eBay hacked, every user must change password


The same password should never be used across multiple sites or accounts.

sigh. People just don’nt understand human psychology

Yeah, because remembering eleventy-thirteen passwords and not having them written down is so fucking easy. When do I just get an Iris reader for my computer?


That’s what password managers are for. It’s annoying that they’re a bit of a hack, but they’re preferable to reusing passwords. That and being tied to a single machine is a bummer too unless you’re willing to carry around a USB stick with your password manager software on it and people are willing to let you plug it in.


It’s all well and good if you have only the one computer, but I also have a tablet, and the process of typing in overly complicated passwords on a touchscreen keyboard that’s split into Alphabet, Numbers and Symbols is not an entirely endearing one.


I recommend LastPass. It has a IOS and android app, the password vault is accessible via web interface and there is a browser plug-in for all common browsers. The Android app is even able to auto-fill/auto-login since the last update. The only password you have to remember is the LastPass Master-Password.

If you don’t like typing complicating passwords with Numbers and symbols on phones or tablets consider creating a longer password (more than 25 characters) by stringing together six simple words.


lastpass premium? You might argue that the cost is peanuts compared to “my daily double triple caramel machiatto in white wine sauce” but honestly, I think that’s a silly, wasteful, uneconomic habit too.

I’d prefer not to be nickled and dimed

The use of the browser plugin and the online access are free. The mobile apps indeed require the premium fee (1 dollar a month). It’s a matter of convenience - I don’t mind paying a small fee for not juggling around a dozen post-its with different passwords.

Keepass got some nice reviews too and its free (but no apps ;-( ).

No apps?



I stand corrected. Didn’t know that. Even better then.

Especially when you split your time between Tablet PC docked with a regular keyboard, Tablet PC undocked with the Windows 8.1 on-screen keyboard, the iPhone and its On-screen keyboard, and a random Android tablet with what ever input method is enabled on it… and anything beyond lowercase letters and a number thrown in becomes a pain in the ass.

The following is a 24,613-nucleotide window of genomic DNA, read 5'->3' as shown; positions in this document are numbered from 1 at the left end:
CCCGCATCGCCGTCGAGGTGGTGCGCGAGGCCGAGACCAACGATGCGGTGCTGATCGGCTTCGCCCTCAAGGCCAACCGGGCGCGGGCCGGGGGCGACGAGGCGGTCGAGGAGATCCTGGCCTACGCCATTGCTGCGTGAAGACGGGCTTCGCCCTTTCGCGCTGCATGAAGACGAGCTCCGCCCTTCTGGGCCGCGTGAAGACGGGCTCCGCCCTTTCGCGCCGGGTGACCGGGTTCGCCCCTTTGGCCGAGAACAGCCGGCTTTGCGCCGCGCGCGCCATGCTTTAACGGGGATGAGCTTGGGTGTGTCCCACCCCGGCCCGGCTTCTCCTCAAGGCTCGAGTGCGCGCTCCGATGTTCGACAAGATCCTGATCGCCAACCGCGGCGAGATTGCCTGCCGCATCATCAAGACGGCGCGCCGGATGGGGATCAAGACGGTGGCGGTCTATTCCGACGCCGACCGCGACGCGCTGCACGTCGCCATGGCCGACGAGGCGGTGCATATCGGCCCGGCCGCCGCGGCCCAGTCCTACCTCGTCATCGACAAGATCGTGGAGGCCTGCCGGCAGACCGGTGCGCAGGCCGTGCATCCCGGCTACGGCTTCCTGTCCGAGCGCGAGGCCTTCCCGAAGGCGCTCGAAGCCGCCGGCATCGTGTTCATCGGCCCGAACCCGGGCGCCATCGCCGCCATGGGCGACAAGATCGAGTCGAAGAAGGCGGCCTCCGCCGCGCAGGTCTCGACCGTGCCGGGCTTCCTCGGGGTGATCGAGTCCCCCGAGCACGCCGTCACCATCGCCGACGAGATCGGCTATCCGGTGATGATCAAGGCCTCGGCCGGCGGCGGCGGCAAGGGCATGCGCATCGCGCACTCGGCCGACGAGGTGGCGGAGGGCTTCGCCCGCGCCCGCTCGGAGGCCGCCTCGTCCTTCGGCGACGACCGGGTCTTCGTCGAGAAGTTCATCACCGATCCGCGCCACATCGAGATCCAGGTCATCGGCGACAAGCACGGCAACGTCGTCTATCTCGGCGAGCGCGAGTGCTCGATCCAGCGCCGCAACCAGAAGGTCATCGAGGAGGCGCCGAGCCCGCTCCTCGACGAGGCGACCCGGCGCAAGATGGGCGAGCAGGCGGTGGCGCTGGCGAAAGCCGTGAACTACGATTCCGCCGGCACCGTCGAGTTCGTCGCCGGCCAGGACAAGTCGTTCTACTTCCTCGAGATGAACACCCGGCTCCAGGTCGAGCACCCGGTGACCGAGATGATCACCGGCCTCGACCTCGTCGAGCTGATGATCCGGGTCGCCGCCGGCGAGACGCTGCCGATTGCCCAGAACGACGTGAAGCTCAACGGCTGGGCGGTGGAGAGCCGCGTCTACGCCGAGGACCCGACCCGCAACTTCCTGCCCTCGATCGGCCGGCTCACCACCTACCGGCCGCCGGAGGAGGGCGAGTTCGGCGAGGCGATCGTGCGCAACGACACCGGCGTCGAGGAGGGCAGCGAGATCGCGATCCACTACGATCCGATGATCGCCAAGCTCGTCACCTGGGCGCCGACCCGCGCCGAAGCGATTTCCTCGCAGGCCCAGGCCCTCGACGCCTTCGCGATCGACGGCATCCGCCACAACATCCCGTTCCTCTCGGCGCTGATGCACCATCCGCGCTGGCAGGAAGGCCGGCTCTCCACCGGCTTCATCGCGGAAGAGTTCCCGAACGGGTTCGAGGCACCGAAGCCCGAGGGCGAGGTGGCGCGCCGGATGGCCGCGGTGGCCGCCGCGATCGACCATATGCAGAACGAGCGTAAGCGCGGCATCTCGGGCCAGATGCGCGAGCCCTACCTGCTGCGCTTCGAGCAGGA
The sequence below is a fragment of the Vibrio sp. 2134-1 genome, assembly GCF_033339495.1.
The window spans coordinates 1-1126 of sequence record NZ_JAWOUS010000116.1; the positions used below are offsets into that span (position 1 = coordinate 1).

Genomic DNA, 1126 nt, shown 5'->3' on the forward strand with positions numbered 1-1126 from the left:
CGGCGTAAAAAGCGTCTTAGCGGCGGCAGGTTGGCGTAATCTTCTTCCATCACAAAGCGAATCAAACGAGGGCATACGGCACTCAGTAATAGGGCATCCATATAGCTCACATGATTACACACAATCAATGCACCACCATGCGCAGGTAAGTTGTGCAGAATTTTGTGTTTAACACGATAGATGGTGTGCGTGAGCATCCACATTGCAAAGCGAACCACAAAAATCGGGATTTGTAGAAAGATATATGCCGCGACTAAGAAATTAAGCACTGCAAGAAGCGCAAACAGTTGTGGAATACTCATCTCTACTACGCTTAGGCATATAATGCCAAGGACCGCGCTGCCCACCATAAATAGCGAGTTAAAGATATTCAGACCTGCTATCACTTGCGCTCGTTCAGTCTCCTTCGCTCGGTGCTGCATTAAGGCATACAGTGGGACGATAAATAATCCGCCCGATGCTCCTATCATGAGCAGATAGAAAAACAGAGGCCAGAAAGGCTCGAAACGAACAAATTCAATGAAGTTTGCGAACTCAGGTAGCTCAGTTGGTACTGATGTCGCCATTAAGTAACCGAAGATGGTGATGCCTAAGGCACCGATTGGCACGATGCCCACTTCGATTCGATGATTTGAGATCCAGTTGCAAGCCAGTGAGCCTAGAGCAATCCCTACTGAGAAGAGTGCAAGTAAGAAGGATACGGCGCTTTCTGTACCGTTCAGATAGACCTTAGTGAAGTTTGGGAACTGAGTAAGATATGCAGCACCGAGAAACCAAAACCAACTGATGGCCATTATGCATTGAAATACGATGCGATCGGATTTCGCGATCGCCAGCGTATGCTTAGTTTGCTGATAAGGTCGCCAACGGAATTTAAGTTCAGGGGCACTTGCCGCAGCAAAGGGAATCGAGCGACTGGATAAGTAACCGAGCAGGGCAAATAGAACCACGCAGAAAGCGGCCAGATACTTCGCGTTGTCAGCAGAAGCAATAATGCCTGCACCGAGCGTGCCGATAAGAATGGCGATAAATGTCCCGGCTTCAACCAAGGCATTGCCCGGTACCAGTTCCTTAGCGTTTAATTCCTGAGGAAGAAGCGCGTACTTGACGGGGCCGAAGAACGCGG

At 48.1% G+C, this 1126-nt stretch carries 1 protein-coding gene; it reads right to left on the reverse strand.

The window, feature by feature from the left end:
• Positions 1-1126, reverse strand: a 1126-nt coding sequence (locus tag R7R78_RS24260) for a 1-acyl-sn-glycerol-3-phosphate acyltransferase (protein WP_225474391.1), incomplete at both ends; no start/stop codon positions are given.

So much for muscle memory


I’m sure ebay will respond to this issue with their usual charm, love and excellent customer service.



“The database, which was compromised between late February and early
March, included eBay customers’ name, encrypted password, email address,
physical address, phone number and date of birth.”

If the compromised data includes an “encrypted” password, then how could the password be compromised?

For one, it appears that now someone has all the ingredients for an offline attack.

The database, which was compromised between late February and early March

I’m so glad we have timely reporting laws here that require companies to notify their customers that their information has been stolen in time for said customers to actually do something about it.


Attacks on hashed passwords return around 40-95% of the passwords in the database with a typical attack, depending on the method of encryption used and the password requirements enforced.

Turns out people suck at choosing passwords, and website operators suck at implementing proper security.


I use ebay, and have yet to be notified that I must change my password, either via e-mail or by a flag on my account. Thank you, ebay, for your timely attention.

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When I changed my Paypal password I noticed that while I had the password I had forgotten my answers to the security questions.

You know, those questions that have the world’s worst passwords as their answers. If only I knew why I didn’t provide the obvious answers a decade ago.

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name, encrypted password, email address, physical address, phone number and date of birth. However, the database did not contain financial information or other confidential personal information.

That still sounds like a pretty good identity theft starter kit, given how non-diligent many places are.


Sooooo…anyone want to wager on when Amazon gets hacked?